Data collected from 01/03/2012
Availability date 15/08/2014
License License not specified
Release of confidential data? No
Consent obtained? No
Citation Index Based Livestock Insurance (IBLI) Borena Household Survey Round 1-3
Acknowledgements This publication was made possible by access to data collected by the Index Based Livestock Insurance (IBLI) Project, a collaborative effort of the International Livestock Research Institute (ILRI), Cornell University, Syracuse University, the BASIS Research Program at the University of California at Davis, the University of Sydney, and the Institute of Developing Economies (IDE)-JETRO. Data collection was made possible, in part, by support provided by the US Agency for International Development (USAID) Agreement No. LAG---A---00---96---90016---00 through Broadening Access and Strengthening Input Market Systems Collaborative Research Support Program (BASIS AMA CRSP), the Australian Department of Foreign Affairs and Trade through the Australia Development Research Awards Scheme under an award titled “The human and environmental impacts of migratory pastoralism in arid and semi-arid East Africa”, JSPS Grant-in-Aid for Scientific Research (B)-26301021,and CGIAR Research Programs on Climate Change, Agriculture and Food Security (CCAFS) and Dryland Systems. All views and interpretations expressed in this publication are those of the authors and not necessarily those of the supporting or cooperating institutions.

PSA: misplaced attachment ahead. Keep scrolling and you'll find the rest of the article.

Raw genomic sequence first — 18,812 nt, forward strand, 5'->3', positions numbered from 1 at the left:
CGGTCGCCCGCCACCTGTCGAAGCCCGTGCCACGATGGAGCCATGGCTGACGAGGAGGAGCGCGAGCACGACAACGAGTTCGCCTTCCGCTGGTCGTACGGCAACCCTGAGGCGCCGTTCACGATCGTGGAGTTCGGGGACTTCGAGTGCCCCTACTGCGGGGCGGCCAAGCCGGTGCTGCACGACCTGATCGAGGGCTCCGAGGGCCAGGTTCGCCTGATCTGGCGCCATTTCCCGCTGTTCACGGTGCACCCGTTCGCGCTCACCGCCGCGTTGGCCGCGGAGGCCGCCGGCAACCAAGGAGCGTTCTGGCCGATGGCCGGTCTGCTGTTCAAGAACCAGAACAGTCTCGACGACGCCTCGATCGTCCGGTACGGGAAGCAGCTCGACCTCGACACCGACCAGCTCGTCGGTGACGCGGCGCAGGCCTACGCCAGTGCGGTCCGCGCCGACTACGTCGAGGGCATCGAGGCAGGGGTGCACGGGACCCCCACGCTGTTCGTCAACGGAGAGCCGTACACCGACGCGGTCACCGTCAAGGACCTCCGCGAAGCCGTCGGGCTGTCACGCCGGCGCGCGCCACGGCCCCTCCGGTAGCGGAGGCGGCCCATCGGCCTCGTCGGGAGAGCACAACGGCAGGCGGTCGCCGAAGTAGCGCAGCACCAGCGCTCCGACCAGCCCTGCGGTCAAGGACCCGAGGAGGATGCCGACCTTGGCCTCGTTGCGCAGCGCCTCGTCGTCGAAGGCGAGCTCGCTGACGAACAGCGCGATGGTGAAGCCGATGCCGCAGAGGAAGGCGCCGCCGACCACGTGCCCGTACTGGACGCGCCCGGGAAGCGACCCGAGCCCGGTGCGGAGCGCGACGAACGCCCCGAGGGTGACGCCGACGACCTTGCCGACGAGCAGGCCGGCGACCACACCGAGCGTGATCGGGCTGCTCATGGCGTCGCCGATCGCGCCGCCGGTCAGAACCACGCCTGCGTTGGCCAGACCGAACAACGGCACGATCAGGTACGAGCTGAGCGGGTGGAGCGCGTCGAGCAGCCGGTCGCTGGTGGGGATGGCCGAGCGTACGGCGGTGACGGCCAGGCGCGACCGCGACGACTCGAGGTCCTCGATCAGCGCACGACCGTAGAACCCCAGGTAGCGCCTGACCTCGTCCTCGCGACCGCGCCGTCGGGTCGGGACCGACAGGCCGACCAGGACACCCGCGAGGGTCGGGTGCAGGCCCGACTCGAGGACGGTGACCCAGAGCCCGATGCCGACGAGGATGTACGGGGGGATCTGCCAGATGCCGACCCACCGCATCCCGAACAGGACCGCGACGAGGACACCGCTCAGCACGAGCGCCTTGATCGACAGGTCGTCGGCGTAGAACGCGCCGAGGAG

Spatial area covered

Project metadata

Item Value
Project title Index Based Livestock Insurance (IBLI) Project
Project abstract Since 2008, ILRI and its partners in the public, private, and non-profit sectors have pursued a comprehensive research agenda aimed at designing, developing, and implementing market-mediated index-based insurance to protect livestock keepers from drought related asset losses, particularly those in the drought prone Arid and Semi-Arid Lands (ASALs). For pastoralists whose livelihoods rely solely or partly on livestock, the resulting high livestock mortality rate has devastating effects on asset levels, rendering them among the most vulnerable populations in Kenya and Ethiopia. Index-based insurance represents an exciting innovation that could allow vulnerable rural smallholder farmers and livestock keepers to benefit from insurance and thus reduce climate-related risk. Because index insurance is based on the realization of an outcome that cannot be influenced by insurers or policy holders (such as the amount and distribution of rainfall over a season), it has a relatively simple and transparent structure. This makes such products easier to administer and consequently more cost-effective to develop and trade. Indeed the success of several pilot programs in India and various countries in Africa and Latin America has proven the feasibility and affordability of such products.